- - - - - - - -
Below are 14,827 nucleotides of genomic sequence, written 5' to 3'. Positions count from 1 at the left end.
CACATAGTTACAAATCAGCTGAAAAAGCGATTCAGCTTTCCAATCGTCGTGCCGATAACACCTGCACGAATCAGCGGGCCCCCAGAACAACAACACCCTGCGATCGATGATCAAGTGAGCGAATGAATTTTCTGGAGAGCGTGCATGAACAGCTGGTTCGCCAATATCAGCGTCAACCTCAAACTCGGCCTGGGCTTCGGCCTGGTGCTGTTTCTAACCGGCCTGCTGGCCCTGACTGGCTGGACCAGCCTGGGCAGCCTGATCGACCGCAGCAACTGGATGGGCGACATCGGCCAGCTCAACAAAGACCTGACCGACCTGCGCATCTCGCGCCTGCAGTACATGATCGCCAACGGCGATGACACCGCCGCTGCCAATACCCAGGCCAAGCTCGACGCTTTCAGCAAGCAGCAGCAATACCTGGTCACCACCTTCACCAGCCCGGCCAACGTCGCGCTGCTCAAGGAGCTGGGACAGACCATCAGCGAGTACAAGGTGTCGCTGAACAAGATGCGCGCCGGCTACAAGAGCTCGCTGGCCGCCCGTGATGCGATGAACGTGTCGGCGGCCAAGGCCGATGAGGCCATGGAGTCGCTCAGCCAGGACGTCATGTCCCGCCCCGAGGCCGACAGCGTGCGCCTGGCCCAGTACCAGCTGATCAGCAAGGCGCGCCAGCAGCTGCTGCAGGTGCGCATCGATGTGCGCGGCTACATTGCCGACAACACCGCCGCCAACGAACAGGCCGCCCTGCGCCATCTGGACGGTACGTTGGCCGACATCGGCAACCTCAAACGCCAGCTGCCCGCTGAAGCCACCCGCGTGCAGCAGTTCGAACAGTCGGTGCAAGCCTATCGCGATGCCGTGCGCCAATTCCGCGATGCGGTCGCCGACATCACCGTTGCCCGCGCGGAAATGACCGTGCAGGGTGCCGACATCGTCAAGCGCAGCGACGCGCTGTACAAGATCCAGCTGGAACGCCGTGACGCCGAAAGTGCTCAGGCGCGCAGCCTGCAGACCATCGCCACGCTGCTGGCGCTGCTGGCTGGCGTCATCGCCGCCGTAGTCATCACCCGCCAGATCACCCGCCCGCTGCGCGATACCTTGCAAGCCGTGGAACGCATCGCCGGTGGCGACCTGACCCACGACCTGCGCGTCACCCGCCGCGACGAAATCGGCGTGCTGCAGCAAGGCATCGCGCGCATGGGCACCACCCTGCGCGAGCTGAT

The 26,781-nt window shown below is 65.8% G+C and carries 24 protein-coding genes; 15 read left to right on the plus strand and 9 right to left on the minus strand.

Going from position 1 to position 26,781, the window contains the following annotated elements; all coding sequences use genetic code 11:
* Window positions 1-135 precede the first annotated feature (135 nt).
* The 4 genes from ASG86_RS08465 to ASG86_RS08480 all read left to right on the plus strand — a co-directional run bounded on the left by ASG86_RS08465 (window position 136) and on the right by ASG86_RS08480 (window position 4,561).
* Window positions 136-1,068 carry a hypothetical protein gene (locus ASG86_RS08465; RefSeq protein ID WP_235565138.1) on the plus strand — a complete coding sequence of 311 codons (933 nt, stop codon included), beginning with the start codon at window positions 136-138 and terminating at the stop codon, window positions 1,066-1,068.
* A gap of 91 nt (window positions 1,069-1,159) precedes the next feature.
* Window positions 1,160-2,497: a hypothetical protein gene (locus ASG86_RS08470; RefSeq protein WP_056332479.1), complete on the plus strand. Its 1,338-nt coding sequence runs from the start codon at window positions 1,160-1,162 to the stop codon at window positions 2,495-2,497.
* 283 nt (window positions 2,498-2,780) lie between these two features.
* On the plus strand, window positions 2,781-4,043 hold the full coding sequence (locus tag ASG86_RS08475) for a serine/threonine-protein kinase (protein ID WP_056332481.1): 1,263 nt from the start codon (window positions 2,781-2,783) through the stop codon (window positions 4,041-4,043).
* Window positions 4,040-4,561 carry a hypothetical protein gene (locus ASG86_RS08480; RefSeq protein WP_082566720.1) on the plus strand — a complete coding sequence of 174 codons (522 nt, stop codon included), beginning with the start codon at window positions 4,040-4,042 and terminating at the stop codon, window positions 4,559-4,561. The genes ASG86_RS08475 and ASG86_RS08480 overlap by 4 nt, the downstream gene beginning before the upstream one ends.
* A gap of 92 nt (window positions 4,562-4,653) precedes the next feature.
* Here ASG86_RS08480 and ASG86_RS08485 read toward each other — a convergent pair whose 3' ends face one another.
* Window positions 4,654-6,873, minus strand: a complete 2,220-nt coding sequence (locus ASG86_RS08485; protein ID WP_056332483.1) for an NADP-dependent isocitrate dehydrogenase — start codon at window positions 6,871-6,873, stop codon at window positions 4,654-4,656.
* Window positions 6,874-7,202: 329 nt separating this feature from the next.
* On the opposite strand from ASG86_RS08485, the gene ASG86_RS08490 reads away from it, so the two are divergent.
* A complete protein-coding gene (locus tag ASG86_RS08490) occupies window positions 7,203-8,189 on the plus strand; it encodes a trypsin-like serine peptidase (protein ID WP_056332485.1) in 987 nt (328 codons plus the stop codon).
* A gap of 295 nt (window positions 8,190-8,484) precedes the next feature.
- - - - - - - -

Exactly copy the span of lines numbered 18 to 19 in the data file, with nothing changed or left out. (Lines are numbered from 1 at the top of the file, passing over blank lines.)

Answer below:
* A complete protein-coding gene (locus tag ASG86_RS08490) occupies window positions 7,203-8,189 on the plus strand; it encodes a trypsin-like serine peptidase (protein ID WP_056332485.1) in 987 nt (328 codons plus the stop codon).
* A gap of 295 nt (window positions 8,190-8,484) precedes the next feature.